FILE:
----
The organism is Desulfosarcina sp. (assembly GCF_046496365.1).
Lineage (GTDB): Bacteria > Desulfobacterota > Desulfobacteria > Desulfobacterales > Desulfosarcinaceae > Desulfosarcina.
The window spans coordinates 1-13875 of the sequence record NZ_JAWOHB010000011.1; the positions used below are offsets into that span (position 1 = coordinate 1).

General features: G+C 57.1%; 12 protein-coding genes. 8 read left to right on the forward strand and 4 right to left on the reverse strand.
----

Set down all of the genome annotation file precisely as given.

The organism is Desulfosarcina sp. (assembly GCF_046496365.1).
Lineage (GTDB): Bacteria > Desulfobacterota > Desulfobacteria > Desulfobacterales > Desulfosarcinaceae > Desulfosarcina.
The window spans coordinates 1-13875 of the sequence record NZ_JAWOHB010000011.1; the positions used below are offsets into that span (position 1 = coordinate 1).

General features: G+C 57.1%; 12 protein-coding genes. 8 read left to right on the forward strand and 4 right to left on the reverse strand.